Lights flashed blue and white, a video on the enormous center-hanging scoreboard featured motivational messages from past members of the St. Louis Blues, and fans’ roars grew to a frenzied pitch before puck drop Saturday night at Enterprise Center. Forty-nine years after the Blues had last hosted a Stanley Cup Final game they were playing for hockey’s biggest prize, a once-in-a-lifetime treat for most spectators. The noise was energizing. Inspiring. The kind of support that can lift players to new heights.
And it did. But the team that soared on Saturday wasn’t the Blues.
The Boston Bruins, feeding off the crowd’s hostile reception and fending off the Blues’ attempts to physically overpower them, converted all four of their power-play chances and got points from 12 players in rolling to a 7-2 victory over the Blues. Defenseman Torey Krug led the way with a goal and four points as the Bruins won for the ninth time in their last 10 playoff games and took a series lead of 2-1.
They also got to goaltender Jordan Binnington for five goals on 19 shots, a stunning result against the goalie whose emergence had fueled the Blues’ rise from last in the NHL on Jan. 2 to the Cup Final. He was pulled and replaced by Jake Allen at 12:12 of the second period after he was beaten on a long shot by Krug. “I gotta be better. I gotta do a better job giving my team a chance to win,” Binnington said.
Getting Binnington out of the game — and maybe denting his confidence — were bonuses for the Bruins, who had been two for 10 on the power play in the first two games of the Cup Final. As far as they were concerned on Saturday, it was bring on the noise, bring on the wins.
“They were loud. They do a good job here. They’ve been waiting for a little bit. They definitely brought it,” Boston center Charlie Coyle said of Blues fans. “They got us excited and got us ready to play.”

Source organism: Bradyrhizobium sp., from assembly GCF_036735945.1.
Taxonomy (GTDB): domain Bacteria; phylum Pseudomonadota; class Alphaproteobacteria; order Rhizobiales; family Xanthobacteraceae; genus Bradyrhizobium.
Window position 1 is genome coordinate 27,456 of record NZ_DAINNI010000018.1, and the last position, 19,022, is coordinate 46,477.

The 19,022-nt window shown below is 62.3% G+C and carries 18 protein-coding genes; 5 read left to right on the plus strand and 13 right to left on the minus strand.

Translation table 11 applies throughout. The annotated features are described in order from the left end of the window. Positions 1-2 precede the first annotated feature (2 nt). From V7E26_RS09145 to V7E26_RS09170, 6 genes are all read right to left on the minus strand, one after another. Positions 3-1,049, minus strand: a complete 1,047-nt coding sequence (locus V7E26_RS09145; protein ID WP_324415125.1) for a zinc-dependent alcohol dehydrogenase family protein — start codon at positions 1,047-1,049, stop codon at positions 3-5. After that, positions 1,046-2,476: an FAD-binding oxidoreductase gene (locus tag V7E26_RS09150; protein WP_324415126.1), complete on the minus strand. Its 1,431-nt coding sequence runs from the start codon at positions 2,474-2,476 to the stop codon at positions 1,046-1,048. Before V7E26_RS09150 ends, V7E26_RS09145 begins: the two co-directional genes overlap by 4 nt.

Bruins defenseman Brandon Carlo also was impressed by the atmosphere in the building and said it helped unite the Bruins. “We wanted to silence that as fast as we could and ultimately getting that first goal is a big part of that,” he said. “We had a lot of fun tonight and I think that was good on the bench. A lot of positivity.”
They had plenty of reasons to be happy. They killed an early penalty, David Backes withstood a thunderous hit by Blues winger Sammy Blais, and they converted their first power play, a redirection by Patrice Bergeron on a long shot by Krug at 10:47 of the first period. “They got the power-play goal that gave them momentum for sure,” Blues coach Craig Berube said. “We had trouble breaking the puck out of our own end for a little bit. That caused some issues.”
The Bruins’ relentless forechecking had a lot to do with that.
A one-goal lead became two at 17:40, when Coyle took a pass from Marcus Johansson and shot on the fly from the right circle, and a two-goal lead became three with 10 seconds left in the opening period, on a shot by Sean Kuraly from just above the left circle. The Blues challenged the call, contending it was offside, but it was declared a good goal after a review and the Blues got a delay-of-game penalty for the unsuccessful challenge. The Bruins capitalized on that advantage on a backhander by David Pastrnak 41 seconds into the middle period, thoroughly deflating whatever small hopes Blues fans might still have had.
The Blues cut the Bruins’ lead to 4-1 at 11:05 of the second period, when a shot by Ivan Barbashev deflected off a Bruin and past Tuukka Rask at 11:05 of the second period. Fans dared to be hopeful again but then Krug’s wrist shot made it 5-1 and sent Binnington to the bench, though his teammates didn’t blame him for the loss. “I don’t think we played well enough in front of him,” Blues center Ryan O’Reilly said. “He made some huge saves early that gave us a chance. We just didn’t play our usual selves the way we defended, and that’s hard on any goalie.”
Blues defenseman Colton Parayko ended the Bruins’ streak of 21 straight penalties killed when he blasted a shot off Carlo and past Rask at 5:24 of the third period, but the Bruins — who had barely mustered any offense early in the third — clinched this one with empty-net goals by Noel Acciari and Johansson.
The awakening of the Bruins’ power play and the revival of the previously quiet Brad Marchand-Bergeron-Pastrnak line doesn’t bode well for the Blues. “Special teams are so, so important, especially this late in the season,” Pastrnak said, praising the performance of the power play and penalty killers but adding the Bruins know they can’t become complacent. “We know we need to come even better next game,” he said. “I still think we haven’t played our best.”